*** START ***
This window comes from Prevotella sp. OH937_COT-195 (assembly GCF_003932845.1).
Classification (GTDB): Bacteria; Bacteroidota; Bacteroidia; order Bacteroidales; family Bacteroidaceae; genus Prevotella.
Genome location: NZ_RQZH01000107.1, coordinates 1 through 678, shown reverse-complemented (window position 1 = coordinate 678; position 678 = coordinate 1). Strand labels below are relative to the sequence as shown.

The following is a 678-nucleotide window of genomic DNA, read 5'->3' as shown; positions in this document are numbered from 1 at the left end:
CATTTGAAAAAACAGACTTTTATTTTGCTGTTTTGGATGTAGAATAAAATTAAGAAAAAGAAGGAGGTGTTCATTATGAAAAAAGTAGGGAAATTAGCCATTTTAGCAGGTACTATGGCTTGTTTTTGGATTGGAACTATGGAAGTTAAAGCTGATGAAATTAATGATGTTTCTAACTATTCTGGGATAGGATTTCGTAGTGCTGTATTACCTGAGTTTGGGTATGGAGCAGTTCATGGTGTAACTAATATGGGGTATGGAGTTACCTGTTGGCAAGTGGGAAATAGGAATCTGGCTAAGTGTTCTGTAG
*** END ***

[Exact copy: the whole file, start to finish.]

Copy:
This window comes from Prevotella sp. OH937_COT-195 (assembly GCF_003932845.1).
Classification (GTDB): Bacteria; Bacteroidota; Bacteroidia; order Bacteroidales; family Bacteroidaceae; genus Prevotella.
Genome location: NZ_RQZH01000107.1, coordinates 1 through 678, shown reverse-complemented (window position 1 = coordinate 678; position 678 = coordinate 1). Strand labels below are relative to the sequence as shown.

The following is a 678-nucleotide window of genomic DNA, read 5'->3' as shown; positions in this document are numbered from 1 at the left end:
CATTTGAAAAAACAGACTTTTATTTTGCTGTTTTGGATGTAGAATAAAATTAAGAAAAAGAAGGAGGTGTTCATTATGAAAAAAGTAGGGAAATTAGCCATTTTAGCAGGTACTATGGCTTGTTTTTGGATTGGAACTATGGAAGTTAAAGCTGATGAAATTAATGATGTTTCTAACTATTCTGGGATAGGATTTCGTAGTGCTGTATTACCTGAGTTTGGGTATGGAGCAGTTCATGGTGTAACTAATATGGGGTATGGAGTTACCTGTTGGCAAGTGGGAAATAGGAATCTGGCTAAGTGTTCTGTAG